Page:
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AMD's "Torrenza" platform mock up
AMD opens up the Opteron architecture to other microprocessor R&D companies

Today AMD unveiled what it calls the evolution of enterprise level computing, called Torrenza. The new platform, says AMD, will utilize next-generation multi-core 64-bit processor that have the capability to work alongside specialized co-processors. DailyTech previously reported that AMD was considering working with co-processing design firms such as ClearSpeed, to develop and design platforms that would be able to utilize specialized processors for specific duties alongside the general host processor in a traditional Opteron socket.

With Torrenza, AMD has designed what it calls an open architecture, based on the next wave of Opteron processors, which allow what AMD calls "Accelerators." Using the add-in accelerators, a system will be capable of peforming specialized calculations similar in fashion to the way we use GPUs today.

Because of its flexibility, the HyperTransport protocol allows a multitude of co-processor designs that are already compatible with systems on other platforms. For example, with Torrenza, specialized co-processors are able to sit directly into an Opteron socket, and communicate directly with the entire system. During the conference, Cray Inc. noted that it had worked with AMD to design a system where a system can contain even up to three different co-processors, all dedicated to specialized tasks.  All three processors would communicate directly with Opteron processors and the system chipset harmonously. The open-ended nature of Torrenza will allow companies to design specialized processors to plug-in and work with Torrenza-enabled Opteron systems.  Although AMD acknowledges many of these applications can run off PCIe and other connection technologies, Torrenza emphasizes HT-3 and HTX in particular.

AMD representatives said that because of the archicture, Torrenza allows very low latency communication between chipset, main processor and co-processors. According to both Cray and AMD, applications can be written in a way where all the variouis processing architectures are recognized and are fully usable. Torrenza-aware applications are on the way said Cray, but the company did admit that developing them was very much "rocket-science".

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RE: umm....
By KristopherKubicki on 6/1/2006 8:47:50 PM , Rating: 2
Sorry about that, it should be a little better now.

By hwhacker on 6/1/2006 9:53:36 PM , Rating: 2
This certainly would be interesting if it could be intergrated down to the desktop level, not to say what could be done of the grand server level isn't exciting.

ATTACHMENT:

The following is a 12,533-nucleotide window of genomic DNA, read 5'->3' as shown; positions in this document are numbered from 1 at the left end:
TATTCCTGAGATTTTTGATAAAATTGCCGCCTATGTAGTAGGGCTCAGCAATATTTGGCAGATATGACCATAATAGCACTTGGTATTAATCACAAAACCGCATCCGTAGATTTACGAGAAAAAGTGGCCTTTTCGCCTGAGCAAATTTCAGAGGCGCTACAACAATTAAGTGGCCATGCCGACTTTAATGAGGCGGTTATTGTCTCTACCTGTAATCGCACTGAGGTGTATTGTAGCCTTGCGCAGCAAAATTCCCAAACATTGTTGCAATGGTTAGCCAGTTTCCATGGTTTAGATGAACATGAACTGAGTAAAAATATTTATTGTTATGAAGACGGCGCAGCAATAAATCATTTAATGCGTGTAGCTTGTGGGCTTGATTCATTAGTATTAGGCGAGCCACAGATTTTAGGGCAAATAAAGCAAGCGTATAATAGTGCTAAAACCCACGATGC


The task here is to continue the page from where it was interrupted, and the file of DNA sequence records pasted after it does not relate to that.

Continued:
We know both ATi/Nvidia have at least dabbeled in the idea of a gfx socket, or an AIB with set ram, but a socket so one could keep their current card, but change the gpu without paying for the RAM,PCB, etc all over again. It would be interesting if GPUs/PPUs etc could use this tech, and we could just put them in a socket. I wonder where all the memory bandwidth would come from though...Would it use system memory, or would we use the pci-e cards just for the next-gen of G-RAM? I dunno. :P

RE: interesting
By cnimativ on 6/2/2006 12:10:39 AM , Rating: 1
uh, i doubt ati/nvidia will use that socket because:
1) memory architecture that ati/nvidia uses is different to that of amd's.
2) ati/nvidia are higher bandwidth memory (gddr2/3) compare to amd.
3) chips design for that specific sockets will still be reworked to fit in intel's system.

RE: interesting
By mino on 6/2/2006 12:55:40 AM , Rating: 2
However HTX Graphics cards would be cute. :)

About the lack of PCIE peripherals:

AFAIK to implement PCIE on your own designs isn't a "rocket science". But close to it.
Even HT1.0 is easier to do (at least the "low speed" 400 to 600MHz 8bit variants).

HTX for desktop :) we all need 10Gb infinipath for our downloads !!!


RE: interesting
By PrinceGaz on 6/2/2006 1:19:11 AM , Rating: 2
You won't see a GPU socket on a mobo because the tight manufacturing tolerances needed for routing high speed wide (256-bit) memory buses to dedicated memory sockets is not practical, and system memory bandwidth and latencies still lag far behind what even mid-range GPUs use.

What is needed is some way of providing a fast bus to a graphics-core that has its own high-speed memory. The ideal situation would be some sort of card that combines the GPU with the dedicated memory, which could be inserted into a compatible slot on a motherboard.

RE: interesting
By Gnarr on 6/2/2006 6:04:50 AM , Rating: 3
What is needed is some way of providing a fast bus to a graphics-core that has its own high-speed memory. The ideal situation would be some sort of card that combines the GPU with the dedicated memory, which could be inserted into a compatible slot on a motherboard.

Also known as a "Graphics Card", wich is inserted into a compatible PCIe or AGP slot...

RE: interesting
By LCC2286 on 6/2/2006 11:52:59 AM , Rating: 2

I'm sure he is talking about GPUs with embedded memory. $$$$$$$$$$$$$$$$$$$$$$$$$$$$$$$$$$$$$$$$$$$$$$$$$$$ $$$

"It seems as though my state-funded math degree has failed me. Let the lashings commence." -- DailyTech Editor-in-Chief Kristopher Kubicki
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